490sylHS

HS490 INDIVIDUAL HISTORICAL RESEARCH 1-4 CREDITS
DR. DANIEL T. DORRITY

PURPOSE AND PREREQUISITES OF THIS COURSE

Independent study under the supervision of the Instructor. This course may be taken for 1, 2, 3, or 4 credits and may be repeated up to a total of 6 credits. It does not apply toward the 300- or 400-level requirements for the History major. Prerequisite: Permission of the supervising faculty.

Students wishing to take this course should remember that it is designed as a directed study.  No classroom sessions will be involved.

PROCEDURES

The student should come in as soon as possible after the start of the semester to discuss with the Instructor his plans or wishes for the course, that is, any particular areas of history he may be interested in. The student will select an area to study with the approval of the Instructor.

RESEARCH ASSIGNMENT

The actual research project will require the reading and reporting on two books for each credit.  Hence 1 credit will require the reading of two books, 2 credits will necessitate the reading of 4 books, and so on.

The student will then go to the library and select at least three books for each credit being pursued. Where possible he will also find a brief annotation or description of each book such as is found in Books in Print or Book Review Index. He will then bring the books and descriptions to the Instructor and we will select two books for each credit.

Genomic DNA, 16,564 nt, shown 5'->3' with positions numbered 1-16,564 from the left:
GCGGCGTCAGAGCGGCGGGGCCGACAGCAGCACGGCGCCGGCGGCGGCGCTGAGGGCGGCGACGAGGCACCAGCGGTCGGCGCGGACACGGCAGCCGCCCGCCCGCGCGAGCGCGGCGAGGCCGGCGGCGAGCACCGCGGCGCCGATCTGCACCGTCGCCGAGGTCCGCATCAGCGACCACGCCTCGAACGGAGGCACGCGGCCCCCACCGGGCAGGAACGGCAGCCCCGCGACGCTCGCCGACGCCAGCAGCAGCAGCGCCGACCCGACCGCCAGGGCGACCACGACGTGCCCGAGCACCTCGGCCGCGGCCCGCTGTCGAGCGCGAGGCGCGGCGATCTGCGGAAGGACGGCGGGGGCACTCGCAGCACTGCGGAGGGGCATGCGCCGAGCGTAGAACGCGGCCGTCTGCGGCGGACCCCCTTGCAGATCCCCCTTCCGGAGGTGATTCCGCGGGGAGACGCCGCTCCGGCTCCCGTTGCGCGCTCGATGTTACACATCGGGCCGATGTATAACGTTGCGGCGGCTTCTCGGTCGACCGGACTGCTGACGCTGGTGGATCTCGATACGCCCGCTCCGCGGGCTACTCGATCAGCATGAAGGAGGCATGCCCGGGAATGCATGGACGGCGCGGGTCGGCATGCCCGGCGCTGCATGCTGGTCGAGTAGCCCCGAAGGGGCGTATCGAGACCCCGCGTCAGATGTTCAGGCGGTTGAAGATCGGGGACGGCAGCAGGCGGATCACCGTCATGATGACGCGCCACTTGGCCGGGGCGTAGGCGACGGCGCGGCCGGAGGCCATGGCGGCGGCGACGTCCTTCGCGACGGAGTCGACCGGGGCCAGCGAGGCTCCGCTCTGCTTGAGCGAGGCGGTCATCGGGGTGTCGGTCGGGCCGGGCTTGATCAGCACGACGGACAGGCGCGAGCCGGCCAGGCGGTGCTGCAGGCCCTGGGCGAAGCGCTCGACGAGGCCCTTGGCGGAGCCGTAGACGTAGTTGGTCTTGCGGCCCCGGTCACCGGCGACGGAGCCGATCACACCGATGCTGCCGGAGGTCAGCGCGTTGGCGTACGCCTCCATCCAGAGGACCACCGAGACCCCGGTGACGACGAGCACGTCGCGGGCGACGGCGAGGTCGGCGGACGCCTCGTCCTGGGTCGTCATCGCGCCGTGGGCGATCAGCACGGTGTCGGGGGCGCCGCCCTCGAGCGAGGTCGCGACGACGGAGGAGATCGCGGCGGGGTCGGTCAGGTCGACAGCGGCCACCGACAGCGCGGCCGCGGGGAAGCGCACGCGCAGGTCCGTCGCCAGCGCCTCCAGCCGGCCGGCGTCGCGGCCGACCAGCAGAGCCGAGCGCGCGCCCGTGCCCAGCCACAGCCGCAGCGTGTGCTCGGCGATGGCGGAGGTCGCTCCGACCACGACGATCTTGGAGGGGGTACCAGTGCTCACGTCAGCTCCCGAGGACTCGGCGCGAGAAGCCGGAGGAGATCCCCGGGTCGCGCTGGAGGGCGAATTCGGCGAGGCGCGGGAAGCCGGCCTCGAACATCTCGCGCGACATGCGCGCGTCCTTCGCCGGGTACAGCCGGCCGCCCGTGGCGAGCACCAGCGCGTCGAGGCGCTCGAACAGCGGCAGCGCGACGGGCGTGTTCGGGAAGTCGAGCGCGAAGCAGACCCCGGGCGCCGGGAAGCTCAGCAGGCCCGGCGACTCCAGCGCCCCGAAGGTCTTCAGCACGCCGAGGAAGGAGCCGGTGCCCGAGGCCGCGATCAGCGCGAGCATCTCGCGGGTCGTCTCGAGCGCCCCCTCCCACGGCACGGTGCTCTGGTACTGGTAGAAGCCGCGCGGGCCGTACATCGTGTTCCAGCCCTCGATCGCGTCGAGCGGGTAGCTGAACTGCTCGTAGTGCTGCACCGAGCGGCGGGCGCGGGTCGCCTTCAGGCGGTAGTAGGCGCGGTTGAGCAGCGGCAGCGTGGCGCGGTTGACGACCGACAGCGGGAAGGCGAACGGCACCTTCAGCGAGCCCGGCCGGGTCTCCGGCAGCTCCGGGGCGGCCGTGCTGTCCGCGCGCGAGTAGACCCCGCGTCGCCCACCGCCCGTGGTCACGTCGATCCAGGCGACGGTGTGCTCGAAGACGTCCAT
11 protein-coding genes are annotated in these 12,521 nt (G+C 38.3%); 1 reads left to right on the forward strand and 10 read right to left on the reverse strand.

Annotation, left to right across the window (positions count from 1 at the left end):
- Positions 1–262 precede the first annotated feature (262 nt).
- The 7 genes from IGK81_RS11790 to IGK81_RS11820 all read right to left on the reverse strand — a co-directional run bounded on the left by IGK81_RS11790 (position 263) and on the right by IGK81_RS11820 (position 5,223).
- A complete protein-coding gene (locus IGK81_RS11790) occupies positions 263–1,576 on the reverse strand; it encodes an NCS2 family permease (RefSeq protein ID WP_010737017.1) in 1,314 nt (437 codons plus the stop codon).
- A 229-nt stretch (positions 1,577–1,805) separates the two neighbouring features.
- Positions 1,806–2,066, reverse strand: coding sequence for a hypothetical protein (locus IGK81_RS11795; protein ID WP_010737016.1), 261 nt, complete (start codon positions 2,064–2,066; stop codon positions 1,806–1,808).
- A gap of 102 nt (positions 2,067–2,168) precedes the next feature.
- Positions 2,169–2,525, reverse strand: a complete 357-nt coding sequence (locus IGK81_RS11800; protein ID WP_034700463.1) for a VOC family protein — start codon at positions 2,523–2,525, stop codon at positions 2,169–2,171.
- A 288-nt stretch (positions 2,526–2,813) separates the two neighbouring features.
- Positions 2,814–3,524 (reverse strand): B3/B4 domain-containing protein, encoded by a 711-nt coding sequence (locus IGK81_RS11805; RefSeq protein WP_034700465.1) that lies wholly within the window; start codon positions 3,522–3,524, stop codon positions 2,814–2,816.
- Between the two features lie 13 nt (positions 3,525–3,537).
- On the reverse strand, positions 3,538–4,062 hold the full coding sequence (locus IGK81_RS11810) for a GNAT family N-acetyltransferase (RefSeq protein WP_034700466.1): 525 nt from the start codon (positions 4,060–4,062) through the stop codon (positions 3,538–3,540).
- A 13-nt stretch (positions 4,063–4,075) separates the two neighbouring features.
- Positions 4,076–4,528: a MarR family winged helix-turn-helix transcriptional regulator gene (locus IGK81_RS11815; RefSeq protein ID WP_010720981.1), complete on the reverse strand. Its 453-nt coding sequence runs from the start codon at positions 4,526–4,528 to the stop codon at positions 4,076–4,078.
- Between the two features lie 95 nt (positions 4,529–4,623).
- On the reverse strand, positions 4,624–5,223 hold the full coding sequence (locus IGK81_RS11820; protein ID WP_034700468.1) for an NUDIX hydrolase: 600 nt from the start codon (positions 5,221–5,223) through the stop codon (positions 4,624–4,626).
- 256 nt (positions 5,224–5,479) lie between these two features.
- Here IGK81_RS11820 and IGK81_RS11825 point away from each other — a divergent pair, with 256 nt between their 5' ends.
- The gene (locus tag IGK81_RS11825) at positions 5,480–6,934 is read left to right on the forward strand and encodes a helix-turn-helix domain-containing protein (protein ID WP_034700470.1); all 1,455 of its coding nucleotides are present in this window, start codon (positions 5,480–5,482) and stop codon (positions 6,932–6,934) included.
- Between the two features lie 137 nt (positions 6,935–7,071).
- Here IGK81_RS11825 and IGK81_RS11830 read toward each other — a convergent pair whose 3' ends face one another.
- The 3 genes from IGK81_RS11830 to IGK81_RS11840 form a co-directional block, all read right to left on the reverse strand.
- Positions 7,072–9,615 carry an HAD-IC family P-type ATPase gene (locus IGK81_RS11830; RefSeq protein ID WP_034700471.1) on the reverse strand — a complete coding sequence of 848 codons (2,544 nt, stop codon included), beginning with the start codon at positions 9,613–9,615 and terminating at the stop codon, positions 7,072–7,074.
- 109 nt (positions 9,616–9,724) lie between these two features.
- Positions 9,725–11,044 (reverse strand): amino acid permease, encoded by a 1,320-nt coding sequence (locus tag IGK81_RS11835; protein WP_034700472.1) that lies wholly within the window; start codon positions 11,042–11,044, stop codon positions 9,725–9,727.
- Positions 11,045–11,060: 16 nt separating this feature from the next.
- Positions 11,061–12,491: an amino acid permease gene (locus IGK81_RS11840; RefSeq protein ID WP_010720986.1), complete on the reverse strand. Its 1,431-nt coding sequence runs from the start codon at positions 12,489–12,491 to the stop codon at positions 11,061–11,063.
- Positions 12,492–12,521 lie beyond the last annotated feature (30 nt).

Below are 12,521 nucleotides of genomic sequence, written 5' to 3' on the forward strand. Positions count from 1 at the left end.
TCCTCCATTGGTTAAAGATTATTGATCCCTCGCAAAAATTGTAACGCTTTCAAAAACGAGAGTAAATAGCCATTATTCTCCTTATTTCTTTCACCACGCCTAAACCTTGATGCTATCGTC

READING AND WRITING ASSIGNMENT

The student will then read the books selected and will write a brief synopsis and critique of each chapter. Each chapter report should be a paragraph or so, not much more.

DEADLINE

See Deadlines on the Home Page of this Website.

CONTENT OF CHAPTER SYNOPSES AND CRITIQUES

In his reports the student should address the following questions:

  1. What was the chapter about? That is, what is the specific subject matter of each chapter as distinct from the subject matter of the book as a whole?
  2. What is the thesis of each chapter as distinct from the overall thesis of the book? Or in other words what was the argument or the author's point of view? In some ways the thesis is nothing more than the stand that the author takes.
  3. Apply questions one and two above to the book as a whole. In other words describe the general subject matter of the book as a whole, as well as the thesis, explaining how well the author defended his point of view, and how enjoyable the book was.
TO COMMUNICATE WITH THE INSTRUCTOR CLICK HERE: ddorrity@gw.lssu.edu